Let Us Move on to ‘Onto’
Published on 07 Dec, 2016
‘Onto’ as a preposition means ‘at the surface of/on top of/to a position on/upon’. This is widely used as a single word, especially in US English.
- During the fracas, the crowd climbed onto the speaker’s dais.
- The clown jumped onto the trapeze.
However, there is an exception to this usage.
‘On to’ should never be written as one word when intending to say ‘onwards’ or ‘towards’.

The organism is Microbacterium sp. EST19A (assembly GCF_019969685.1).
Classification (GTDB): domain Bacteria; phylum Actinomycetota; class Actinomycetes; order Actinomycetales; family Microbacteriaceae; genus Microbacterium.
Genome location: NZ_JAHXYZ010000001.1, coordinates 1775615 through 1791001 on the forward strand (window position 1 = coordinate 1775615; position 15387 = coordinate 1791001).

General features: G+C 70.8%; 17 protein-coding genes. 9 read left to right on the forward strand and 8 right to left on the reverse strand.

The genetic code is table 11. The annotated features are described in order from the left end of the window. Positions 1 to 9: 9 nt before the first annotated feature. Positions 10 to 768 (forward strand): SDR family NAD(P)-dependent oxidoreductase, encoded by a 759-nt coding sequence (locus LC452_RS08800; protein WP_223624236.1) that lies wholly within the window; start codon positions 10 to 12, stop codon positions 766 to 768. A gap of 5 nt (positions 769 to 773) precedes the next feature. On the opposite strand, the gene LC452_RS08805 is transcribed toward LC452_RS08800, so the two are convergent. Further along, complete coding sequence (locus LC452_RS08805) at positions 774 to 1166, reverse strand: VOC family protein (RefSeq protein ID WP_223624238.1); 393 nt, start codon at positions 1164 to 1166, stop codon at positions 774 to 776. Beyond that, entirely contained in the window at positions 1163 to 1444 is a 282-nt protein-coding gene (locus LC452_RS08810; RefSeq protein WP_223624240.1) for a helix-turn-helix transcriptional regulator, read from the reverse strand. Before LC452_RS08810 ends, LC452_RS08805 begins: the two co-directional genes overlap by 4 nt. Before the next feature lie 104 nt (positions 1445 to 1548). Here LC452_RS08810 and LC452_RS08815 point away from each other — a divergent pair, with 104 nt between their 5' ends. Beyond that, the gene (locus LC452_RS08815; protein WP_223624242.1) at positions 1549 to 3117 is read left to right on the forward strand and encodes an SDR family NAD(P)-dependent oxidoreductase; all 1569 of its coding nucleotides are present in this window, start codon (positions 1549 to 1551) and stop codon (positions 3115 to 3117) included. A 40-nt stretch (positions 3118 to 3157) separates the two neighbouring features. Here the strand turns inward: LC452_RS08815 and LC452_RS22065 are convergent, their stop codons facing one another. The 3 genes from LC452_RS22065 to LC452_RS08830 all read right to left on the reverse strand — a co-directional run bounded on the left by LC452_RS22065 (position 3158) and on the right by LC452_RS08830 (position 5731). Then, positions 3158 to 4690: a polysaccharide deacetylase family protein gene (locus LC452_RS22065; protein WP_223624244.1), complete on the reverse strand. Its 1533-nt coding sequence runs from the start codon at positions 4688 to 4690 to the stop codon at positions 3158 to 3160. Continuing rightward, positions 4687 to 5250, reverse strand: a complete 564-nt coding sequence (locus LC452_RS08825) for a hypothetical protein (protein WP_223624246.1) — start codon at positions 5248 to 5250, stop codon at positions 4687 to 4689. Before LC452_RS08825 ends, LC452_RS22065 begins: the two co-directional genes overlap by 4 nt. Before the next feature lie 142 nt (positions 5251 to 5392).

- Those who clear the first round can move on to the second.
- I log on to the network every morning.
Make it Easy
It would help to mentally place ‘up’ before ‘on’ in a sentence. If this makes sense, then ‘onto’ is the correct usage. For example:
- The rat jumped up onto the dumpster.
- The crowd moved onto the next exhibit.